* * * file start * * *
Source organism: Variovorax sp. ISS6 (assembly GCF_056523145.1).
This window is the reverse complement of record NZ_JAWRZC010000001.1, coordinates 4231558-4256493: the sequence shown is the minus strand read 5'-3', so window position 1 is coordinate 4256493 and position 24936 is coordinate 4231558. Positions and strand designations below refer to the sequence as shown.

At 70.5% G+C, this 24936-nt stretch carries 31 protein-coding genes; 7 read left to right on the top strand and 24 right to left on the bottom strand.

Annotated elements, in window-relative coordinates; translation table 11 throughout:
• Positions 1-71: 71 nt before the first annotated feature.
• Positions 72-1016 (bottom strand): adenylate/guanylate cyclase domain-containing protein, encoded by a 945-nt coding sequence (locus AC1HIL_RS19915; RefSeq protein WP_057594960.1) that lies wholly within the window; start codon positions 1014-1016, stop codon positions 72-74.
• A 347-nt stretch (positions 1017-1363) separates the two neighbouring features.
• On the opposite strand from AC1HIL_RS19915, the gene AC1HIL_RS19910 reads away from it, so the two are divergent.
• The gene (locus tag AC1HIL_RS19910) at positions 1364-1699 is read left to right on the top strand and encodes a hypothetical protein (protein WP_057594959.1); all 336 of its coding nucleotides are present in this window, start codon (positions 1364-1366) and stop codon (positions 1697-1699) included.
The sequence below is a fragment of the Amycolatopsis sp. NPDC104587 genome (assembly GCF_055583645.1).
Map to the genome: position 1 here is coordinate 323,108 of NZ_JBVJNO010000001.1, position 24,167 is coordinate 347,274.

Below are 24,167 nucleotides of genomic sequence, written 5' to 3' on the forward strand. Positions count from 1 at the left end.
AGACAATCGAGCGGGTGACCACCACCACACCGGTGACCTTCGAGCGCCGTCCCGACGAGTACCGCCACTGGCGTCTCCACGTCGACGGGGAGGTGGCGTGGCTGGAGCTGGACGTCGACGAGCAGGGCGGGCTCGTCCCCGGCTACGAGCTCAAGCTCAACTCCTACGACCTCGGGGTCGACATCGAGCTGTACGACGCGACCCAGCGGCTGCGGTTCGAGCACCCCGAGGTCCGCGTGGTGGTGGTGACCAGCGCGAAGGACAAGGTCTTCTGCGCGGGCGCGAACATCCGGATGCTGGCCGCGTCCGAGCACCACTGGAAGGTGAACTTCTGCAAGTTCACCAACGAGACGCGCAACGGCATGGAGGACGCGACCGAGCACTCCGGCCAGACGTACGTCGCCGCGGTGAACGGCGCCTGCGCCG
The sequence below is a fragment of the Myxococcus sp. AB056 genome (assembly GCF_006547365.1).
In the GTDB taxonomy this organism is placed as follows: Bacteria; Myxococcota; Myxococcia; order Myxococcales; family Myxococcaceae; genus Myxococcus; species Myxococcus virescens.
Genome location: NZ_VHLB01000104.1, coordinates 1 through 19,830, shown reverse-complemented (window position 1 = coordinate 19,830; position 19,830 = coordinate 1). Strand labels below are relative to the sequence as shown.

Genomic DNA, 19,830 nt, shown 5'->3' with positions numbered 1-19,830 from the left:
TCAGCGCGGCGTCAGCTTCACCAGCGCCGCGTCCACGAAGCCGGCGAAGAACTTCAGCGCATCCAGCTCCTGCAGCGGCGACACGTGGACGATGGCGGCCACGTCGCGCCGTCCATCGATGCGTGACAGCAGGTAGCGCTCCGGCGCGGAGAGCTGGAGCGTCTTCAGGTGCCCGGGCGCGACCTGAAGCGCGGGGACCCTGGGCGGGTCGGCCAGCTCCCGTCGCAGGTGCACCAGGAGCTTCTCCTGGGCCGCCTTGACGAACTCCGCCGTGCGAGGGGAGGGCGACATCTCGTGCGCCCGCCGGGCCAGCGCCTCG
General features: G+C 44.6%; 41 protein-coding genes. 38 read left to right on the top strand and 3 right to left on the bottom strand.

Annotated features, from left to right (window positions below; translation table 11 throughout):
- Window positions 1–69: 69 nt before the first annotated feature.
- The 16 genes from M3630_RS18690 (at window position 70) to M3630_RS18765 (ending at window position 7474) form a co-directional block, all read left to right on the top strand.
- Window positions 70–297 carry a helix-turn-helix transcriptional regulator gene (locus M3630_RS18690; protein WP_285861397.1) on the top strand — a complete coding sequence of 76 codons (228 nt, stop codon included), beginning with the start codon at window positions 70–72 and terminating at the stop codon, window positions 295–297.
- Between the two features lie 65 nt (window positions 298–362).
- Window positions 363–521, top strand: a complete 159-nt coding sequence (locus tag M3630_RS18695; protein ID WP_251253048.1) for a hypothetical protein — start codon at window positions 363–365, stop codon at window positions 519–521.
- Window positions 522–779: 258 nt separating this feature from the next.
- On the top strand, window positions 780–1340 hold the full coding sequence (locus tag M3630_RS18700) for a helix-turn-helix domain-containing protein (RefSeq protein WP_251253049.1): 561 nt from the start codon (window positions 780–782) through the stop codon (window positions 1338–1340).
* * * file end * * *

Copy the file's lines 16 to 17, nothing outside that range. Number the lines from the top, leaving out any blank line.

Genome location: NZ_VHLB01000104.1, coordinates 1 through 19,830, shown reverse-complemented (window position 1 = coordinate 19,830; position 19,830 = coordinate 1). Strand labels below are relative to the sequence as shown.

Genomic DNA, 19,830 nt, shown 5'->3' with positions numbered 1-19,830 from the left: